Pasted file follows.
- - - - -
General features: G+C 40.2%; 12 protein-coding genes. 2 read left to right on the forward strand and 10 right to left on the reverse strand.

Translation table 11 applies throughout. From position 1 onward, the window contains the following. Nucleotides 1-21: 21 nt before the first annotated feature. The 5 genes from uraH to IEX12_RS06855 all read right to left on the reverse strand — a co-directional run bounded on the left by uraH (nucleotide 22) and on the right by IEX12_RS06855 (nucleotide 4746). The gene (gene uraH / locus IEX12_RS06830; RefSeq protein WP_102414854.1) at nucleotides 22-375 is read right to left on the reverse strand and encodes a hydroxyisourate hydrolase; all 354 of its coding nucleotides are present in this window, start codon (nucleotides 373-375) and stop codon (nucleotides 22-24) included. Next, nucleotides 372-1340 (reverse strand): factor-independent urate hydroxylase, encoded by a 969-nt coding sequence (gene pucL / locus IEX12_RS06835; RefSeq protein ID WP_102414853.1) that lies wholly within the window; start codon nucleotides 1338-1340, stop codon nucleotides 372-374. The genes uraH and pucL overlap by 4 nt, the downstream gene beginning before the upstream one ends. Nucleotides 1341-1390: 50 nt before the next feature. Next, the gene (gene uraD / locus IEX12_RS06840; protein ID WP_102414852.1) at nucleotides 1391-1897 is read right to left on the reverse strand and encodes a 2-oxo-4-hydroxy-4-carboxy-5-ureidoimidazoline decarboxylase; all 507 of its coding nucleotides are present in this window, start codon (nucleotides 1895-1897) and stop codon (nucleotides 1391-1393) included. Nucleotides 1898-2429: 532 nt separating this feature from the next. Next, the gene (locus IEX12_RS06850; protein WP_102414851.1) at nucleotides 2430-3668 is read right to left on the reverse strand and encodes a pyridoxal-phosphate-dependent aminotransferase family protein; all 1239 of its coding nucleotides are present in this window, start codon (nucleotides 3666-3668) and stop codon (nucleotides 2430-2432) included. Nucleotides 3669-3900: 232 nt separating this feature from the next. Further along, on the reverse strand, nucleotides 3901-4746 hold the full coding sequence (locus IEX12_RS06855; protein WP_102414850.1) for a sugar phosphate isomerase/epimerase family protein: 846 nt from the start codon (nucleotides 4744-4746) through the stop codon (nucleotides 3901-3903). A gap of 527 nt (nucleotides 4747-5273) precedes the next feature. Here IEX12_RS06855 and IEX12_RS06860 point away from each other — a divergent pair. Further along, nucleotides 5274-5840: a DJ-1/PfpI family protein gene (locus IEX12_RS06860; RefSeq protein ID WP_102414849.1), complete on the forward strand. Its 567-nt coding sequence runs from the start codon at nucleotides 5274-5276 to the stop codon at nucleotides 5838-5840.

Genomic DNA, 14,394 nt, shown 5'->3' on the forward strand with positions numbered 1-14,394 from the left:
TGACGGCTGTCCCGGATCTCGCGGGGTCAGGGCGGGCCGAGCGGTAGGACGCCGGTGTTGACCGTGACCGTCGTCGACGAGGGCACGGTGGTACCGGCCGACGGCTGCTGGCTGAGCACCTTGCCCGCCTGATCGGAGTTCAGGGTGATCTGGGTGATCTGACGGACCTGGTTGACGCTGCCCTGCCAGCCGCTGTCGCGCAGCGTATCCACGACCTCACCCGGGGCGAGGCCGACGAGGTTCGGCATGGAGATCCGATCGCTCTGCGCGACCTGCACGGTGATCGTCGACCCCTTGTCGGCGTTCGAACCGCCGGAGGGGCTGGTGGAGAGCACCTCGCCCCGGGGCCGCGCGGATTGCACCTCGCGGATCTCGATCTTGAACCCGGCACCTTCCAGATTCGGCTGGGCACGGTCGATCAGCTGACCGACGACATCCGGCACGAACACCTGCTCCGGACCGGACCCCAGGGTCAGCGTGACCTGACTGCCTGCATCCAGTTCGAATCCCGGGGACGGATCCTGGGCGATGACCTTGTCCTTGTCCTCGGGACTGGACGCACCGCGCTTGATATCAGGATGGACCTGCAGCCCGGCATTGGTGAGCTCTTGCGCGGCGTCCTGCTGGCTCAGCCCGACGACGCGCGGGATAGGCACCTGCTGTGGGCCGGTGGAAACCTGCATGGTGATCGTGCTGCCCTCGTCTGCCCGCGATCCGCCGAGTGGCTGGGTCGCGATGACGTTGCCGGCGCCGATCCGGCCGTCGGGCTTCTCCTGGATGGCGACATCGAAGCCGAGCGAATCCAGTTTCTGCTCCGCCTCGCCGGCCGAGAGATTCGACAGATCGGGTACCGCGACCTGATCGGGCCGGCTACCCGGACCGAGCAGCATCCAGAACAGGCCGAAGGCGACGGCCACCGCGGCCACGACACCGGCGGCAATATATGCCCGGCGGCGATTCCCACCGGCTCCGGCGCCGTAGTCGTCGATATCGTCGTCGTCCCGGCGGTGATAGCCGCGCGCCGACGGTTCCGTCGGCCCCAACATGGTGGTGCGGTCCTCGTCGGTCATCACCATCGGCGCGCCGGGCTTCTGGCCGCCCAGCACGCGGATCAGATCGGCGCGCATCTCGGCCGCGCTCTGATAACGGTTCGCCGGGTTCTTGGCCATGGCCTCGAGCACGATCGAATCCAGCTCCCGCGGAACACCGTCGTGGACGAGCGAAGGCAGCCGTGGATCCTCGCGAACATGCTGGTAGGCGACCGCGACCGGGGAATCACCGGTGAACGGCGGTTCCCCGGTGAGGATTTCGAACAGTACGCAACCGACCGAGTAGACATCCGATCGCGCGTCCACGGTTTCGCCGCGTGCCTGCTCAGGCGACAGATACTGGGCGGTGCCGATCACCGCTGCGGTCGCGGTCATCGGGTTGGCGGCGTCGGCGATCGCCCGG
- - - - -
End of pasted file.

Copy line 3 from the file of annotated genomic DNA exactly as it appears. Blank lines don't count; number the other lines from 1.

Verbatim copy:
Genomic DNA, 14,394 nt, shown 5'->3' on the forward strand with positions numbered 1-14,394 from the left: